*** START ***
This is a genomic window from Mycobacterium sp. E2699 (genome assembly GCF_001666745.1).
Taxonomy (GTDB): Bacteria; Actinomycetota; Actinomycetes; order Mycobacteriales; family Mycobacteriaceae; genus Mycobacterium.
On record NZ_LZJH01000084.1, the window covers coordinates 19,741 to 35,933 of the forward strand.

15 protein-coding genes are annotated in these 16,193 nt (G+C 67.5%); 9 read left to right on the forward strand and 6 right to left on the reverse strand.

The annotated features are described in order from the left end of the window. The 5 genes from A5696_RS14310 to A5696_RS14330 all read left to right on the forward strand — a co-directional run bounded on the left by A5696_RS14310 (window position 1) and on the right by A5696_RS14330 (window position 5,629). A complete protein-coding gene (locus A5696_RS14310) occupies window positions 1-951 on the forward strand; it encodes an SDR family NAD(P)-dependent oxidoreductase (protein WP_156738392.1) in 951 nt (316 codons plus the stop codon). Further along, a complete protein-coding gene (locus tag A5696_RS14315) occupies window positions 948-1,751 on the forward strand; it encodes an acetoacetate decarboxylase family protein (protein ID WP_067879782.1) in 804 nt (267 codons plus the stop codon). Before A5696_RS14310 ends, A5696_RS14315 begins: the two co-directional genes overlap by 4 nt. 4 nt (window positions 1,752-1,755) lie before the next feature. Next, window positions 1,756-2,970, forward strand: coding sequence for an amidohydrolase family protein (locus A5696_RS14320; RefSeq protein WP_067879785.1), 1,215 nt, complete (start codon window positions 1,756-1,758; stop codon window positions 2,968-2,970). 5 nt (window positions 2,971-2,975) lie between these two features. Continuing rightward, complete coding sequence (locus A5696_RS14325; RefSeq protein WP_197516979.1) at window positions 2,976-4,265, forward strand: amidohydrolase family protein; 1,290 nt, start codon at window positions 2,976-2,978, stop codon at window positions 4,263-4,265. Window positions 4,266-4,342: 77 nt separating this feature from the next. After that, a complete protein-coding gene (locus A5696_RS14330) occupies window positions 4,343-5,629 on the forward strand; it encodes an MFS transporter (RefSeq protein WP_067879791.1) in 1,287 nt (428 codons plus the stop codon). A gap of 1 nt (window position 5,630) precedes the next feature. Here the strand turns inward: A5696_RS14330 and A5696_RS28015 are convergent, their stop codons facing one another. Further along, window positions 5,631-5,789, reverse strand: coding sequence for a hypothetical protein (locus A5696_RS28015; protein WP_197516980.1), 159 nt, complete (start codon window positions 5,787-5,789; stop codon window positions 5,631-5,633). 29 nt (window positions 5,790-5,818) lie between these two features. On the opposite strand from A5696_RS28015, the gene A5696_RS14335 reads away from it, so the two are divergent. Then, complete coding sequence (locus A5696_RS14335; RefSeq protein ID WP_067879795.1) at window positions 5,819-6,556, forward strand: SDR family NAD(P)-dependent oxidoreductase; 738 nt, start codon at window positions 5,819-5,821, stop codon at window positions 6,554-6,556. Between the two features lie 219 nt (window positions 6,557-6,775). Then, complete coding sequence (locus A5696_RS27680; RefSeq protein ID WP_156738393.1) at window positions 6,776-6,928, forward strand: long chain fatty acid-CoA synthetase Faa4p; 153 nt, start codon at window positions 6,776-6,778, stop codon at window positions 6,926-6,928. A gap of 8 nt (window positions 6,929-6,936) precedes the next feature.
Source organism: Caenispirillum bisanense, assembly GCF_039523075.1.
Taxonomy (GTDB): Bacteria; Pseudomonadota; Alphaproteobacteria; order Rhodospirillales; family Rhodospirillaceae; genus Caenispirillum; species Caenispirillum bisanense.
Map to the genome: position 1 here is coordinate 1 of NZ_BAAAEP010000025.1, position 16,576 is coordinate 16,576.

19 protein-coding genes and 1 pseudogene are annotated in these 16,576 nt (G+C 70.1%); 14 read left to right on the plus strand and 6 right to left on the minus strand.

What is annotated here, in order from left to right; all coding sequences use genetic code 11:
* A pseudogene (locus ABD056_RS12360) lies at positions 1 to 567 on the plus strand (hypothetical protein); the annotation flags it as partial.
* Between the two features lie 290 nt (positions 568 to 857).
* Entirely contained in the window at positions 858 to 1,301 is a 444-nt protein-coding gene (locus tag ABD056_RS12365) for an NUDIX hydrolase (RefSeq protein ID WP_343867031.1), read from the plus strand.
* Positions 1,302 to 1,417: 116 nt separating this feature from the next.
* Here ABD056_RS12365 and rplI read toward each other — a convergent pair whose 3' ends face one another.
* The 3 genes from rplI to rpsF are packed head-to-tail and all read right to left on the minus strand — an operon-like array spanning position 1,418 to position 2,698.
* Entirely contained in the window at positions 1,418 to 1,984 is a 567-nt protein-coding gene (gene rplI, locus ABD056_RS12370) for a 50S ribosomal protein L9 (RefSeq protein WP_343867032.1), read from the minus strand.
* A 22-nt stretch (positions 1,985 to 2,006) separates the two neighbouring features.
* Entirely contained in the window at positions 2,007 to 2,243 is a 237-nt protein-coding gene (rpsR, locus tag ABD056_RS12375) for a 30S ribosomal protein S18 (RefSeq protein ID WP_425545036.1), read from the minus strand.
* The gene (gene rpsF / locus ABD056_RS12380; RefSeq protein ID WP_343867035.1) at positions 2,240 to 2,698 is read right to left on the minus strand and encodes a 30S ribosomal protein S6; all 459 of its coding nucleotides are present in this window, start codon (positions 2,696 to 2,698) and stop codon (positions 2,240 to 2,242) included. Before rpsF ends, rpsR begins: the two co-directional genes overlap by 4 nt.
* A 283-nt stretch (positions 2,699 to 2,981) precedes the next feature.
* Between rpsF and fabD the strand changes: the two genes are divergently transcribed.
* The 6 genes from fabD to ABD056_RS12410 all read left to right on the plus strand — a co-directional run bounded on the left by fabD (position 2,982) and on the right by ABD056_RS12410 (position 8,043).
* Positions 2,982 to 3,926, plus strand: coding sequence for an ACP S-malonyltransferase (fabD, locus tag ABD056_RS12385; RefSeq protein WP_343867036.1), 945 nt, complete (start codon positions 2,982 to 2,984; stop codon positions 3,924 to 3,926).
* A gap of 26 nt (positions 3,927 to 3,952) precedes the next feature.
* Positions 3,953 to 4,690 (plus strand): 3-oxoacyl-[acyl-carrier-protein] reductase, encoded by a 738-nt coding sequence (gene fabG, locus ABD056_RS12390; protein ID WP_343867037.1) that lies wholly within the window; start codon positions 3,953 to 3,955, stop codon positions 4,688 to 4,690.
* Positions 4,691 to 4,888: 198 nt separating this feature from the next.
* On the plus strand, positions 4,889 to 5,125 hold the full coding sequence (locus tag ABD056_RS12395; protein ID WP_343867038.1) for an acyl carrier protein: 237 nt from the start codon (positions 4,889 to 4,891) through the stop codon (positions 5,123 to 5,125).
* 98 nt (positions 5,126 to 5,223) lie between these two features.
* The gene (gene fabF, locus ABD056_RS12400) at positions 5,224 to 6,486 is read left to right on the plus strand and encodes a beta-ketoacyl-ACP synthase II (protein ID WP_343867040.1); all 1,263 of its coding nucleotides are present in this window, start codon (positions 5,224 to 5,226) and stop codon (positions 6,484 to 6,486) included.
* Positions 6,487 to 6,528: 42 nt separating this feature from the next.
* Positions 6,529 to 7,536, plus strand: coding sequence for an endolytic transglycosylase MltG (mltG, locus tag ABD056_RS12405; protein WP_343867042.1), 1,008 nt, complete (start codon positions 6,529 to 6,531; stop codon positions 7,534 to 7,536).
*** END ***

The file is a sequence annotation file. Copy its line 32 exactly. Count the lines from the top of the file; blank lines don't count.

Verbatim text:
* Positions 6,529 to 7,536, plus strand: coding sequence for an endolytic transglycosylase MltG (mltG, locus tag ABD056_RS12405; protein WP_343867042.1), 1,008 nt, complete (start codon positions 6,529 to 6,531; stop codon positions 7,534 to 7,536).